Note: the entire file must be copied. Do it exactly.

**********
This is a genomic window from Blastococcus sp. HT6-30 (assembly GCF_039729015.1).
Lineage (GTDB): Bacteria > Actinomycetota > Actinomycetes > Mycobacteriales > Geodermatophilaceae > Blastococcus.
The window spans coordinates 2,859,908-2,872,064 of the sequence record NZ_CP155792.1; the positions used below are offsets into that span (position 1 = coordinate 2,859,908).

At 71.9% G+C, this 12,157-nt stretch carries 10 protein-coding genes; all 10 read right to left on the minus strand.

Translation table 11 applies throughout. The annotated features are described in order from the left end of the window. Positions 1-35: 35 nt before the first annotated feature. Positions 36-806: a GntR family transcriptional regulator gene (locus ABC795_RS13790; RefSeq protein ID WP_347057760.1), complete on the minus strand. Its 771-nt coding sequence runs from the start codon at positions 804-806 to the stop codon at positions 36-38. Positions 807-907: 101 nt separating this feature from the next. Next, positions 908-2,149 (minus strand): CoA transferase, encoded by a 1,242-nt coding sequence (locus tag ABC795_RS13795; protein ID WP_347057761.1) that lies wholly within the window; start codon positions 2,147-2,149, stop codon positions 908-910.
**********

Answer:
This is a genomic window from Blastococcus sp. HT6-30 (assembly GCF_039729015.1).
Lineage (GTDB): Bacteria > Actinomycetota > Actinomycetes > Mycobacteriales > Geodermatophilaceae > Blastococcus.
The window spans coordinates 2,859,908-2,872,064 of the sequence record NZ_CP155792.1; the positions used below are offsets into that span (position 1 = coordinate 2,859,908).

At 71.9% G+C, this 12,157-nt stretch carries 10 protein-coding genes; all 10 read right to left on the minus strand.

Translation table 11 applies throughout. The annotated features are described in order from the left end of the window. Positions 1-35: 35 nt before the first annotated feature. Positions 36-806: a GntR family transcriptional regulator gene (locus ABC795_RS13790; RefSeq protein ID WP_347057760.1), complete on the minus strand. Its 771-nt coding sequence runs from the start codon at positions 804-806 to the stop codon at positions 36-38. Positions 807-907: 101 nt separating this feature from the next. Next, positions 908-2,149 (minus strand): CoA transferase, encoded by a 1,242-nt coding sequence (locus tag ABC795_RS13795; protein ID WP_347057761.1) that lies wholly within the window; start codon positions 2,147-2,149, stop codon positions 908-910.